Today Amazon launched two new Kindle e-readers, a $79 base model Kindle with a touch-screen, and a higher-end $199 device, the “Kindle Voyage,” which features a 300 DPI screen and pressure-sensitive sensors under the bezel for turning pages.

The new Kindle and Kindle Voyage are both available for pre-order now and will ship this October.

Amazon’s new devices cater to both the highest and lowest ends of the market, and together with the Kindle Paperwhite they form a new trio of e-readers for the company. The Paperwhite will continue to be available for $119.

The Voyage

At a private press presentation earlier today, Amazon called the Kindle Voyage “the most advanced e-reader we know how to build right now.” The Voyage weighs 6.4 ounces and is “the thinnest product that Amazon’s ever built” at 7.6 mm thick, the company said. Unfortunately, the device costs $199 with Amazon’s “special offers” ads, and without 3G. If you want an ad-free 3G Voyage, you’ll have to fork over $289 — far too much for an e-reader.

In terms of build quality, the Voyage is certainly an improvement over Amazon’s previous highest-end e-reader, the $189 Kindle Paperwhite 3G. However, when compared side-by-side, the Voyage’s 300 DPI screen didn’t feel any easier on the eyes than the Paperwhite’s 212 PPI screen. But the difference between the two devices can be easily felt. The Voyage feels both lighter and far sturdier than the Paperwhite.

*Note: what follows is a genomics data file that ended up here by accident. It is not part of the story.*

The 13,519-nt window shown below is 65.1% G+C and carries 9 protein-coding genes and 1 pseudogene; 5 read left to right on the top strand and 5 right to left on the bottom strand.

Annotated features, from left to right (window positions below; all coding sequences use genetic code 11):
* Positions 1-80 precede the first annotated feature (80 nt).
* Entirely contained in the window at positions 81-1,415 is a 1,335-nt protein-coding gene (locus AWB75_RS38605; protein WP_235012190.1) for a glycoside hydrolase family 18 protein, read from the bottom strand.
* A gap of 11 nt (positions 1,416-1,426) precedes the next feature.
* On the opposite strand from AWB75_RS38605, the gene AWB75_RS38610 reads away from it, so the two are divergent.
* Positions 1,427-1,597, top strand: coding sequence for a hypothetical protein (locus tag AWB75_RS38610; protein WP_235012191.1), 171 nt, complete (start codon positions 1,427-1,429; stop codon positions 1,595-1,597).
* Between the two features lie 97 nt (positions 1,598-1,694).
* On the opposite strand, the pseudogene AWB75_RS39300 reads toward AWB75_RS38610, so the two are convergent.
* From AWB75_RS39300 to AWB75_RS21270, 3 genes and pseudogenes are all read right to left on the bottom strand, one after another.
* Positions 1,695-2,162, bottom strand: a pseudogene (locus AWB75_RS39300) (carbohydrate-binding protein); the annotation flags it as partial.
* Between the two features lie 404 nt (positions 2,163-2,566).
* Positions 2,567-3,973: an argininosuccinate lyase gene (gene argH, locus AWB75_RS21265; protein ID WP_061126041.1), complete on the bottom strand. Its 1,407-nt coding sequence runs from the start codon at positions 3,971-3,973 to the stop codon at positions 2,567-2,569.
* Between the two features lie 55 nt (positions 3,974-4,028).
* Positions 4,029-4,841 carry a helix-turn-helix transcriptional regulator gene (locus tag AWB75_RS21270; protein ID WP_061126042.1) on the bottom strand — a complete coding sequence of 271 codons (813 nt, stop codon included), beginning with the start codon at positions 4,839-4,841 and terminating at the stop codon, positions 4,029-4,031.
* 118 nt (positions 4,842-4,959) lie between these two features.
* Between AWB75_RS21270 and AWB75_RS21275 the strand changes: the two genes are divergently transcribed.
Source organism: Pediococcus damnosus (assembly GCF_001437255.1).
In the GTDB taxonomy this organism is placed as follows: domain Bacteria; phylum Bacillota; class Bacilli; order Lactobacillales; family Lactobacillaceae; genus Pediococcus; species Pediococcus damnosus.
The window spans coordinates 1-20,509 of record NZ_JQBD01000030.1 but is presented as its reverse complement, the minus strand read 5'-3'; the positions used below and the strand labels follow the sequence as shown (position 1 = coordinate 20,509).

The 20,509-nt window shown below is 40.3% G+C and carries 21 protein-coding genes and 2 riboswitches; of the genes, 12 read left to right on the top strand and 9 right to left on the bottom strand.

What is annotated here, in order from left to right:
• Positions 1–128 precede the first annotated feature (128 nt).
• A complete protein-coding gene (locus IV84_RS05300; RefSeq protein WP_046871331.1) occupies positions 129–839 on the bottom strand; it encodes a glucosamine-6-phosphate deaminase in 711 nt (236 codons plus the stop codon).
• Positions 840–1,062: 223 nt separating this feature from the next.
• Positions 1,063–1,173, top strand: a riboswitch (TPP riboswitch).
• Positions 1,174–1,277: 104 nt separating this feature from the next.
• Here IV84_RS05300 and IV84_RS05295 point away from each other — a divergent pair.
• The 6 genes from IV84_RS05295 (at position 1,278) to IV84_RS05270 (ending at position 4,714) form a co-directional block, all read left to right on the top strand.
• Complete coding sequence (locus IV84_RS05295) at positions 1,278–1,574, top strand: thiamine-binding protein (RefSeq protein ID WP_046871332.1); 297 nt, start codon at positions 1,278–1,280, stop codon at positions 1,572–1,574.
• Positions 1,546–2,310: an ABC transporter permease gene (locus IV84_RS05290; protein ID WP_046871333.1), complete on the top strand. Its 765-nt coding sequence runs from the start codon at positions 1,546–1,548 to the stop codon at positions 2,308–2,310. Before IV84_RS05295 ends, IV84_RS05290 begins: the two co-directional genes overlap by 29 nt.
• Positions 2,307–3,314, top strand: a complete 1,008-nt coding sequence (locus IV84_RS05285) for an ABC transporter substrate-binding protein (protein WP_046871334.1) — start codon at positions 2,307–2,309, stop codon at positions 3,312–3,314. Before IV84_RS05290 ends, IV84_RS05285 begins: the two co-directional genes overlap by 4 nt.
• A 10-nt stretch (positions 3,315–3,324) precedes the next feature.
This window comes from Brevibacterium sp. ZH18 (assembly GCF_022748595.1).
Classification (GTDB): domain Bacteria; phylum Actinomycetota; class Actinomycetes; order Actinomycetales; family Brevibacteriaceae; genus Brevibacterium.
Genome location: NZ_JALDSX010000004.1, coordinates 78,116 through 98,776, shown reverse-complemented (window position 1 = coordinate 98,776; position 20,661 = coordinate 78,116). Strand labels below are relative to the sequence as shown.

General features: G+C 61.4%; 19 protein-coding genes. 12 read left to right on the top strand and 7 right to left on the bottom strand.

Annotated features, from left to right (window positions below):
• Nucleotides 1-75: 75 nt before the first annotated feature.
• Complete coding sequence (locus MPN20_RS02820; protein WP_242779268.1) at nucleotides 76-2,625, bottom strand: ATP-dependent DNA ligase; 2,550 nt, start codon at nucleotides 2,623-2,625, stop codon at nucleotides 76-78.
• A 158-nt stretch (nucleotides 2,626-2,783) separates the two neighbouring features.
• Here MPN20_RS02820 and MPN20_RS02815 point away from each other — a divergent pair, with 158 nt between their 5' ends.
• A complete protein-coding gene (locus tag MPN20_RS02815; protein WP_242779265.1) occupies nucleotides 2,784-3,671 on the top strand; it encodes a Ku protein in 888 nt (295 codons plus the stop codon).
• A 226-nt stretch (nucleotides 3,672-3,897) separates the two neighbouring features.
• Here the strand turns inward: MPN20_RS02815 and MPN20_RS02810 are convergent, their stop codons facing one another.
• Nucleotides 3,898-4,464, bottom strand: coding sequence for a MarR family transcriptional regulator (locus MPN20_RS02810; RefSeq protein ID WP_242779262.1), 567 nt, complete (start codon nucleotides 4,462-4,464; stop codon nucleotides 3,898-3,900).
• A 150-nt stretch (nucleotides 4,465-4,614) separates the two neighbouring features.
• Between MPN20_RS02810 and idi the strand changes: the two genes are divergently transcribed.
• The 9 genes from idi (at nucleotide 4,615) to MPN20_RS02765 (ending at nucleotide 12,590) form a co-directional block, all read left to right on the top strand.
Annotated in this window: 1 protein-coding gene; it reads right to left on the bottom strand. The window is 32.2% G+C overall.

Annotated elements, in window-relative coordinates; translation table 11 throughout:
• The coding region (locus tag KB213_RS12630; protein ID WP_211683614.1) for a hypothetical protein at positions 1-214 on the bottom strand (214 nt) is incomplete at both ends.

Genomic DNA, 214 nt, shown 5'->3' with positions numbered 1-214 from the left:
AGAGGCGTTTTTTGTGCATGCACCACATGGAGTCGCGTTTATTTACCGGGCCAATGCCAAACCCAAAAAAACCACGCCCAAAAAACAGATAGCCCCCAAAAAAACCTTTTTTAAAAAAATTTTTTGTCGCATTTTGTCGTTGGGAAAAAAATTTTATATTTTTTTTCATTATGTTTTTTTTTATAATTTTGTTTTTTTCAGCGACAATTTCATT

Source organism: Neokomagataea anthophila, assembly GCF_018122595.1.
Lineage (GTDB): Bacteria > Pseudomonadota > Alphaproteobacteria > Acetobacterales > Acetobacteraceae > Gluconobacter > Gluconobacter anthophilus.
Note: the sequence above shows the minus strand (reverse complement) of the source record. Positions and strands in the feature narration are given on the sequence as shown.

kindle-comparison

The Voyage’s new “PagePress” feature, which enables users to turn pages by squeezing the bezel of their screen, also appears handy and well-executed. However, once we played with the device, it didn’t really transform the overall experience very much.

The rest of the family

Next to the Voyage, Amazon’s lowest-end Kindle e-reader feels like a toy. The combination of a touch screen and a $79 price point, however, certainly makes the cheapest Kindle a tempting entry-level device.

Both the Voyage and the revamped Kindle serve a purpose, but the two devices perhaps best serve as bookends for the Paperwhite, which by comparison looks like a smart middle-of-the-road compromise between price and build quality.

Amazon says its three newest e-readers will support the company’s Kindle Unlimited book subscription service, which launched back in July. They’ll also include Amazon’s “Word Wise” reading comprehension tool, family sharing features, improved search features, and “deeper” integration with Goodreads, the social media site for books Amazon acquired in 2013.

Although e-readers no longer drive much hype, Amazon remains king of this category of devices. Today’s updates likely won’t blow you away, but they reaffirm Amazon’s dominance in this segment.


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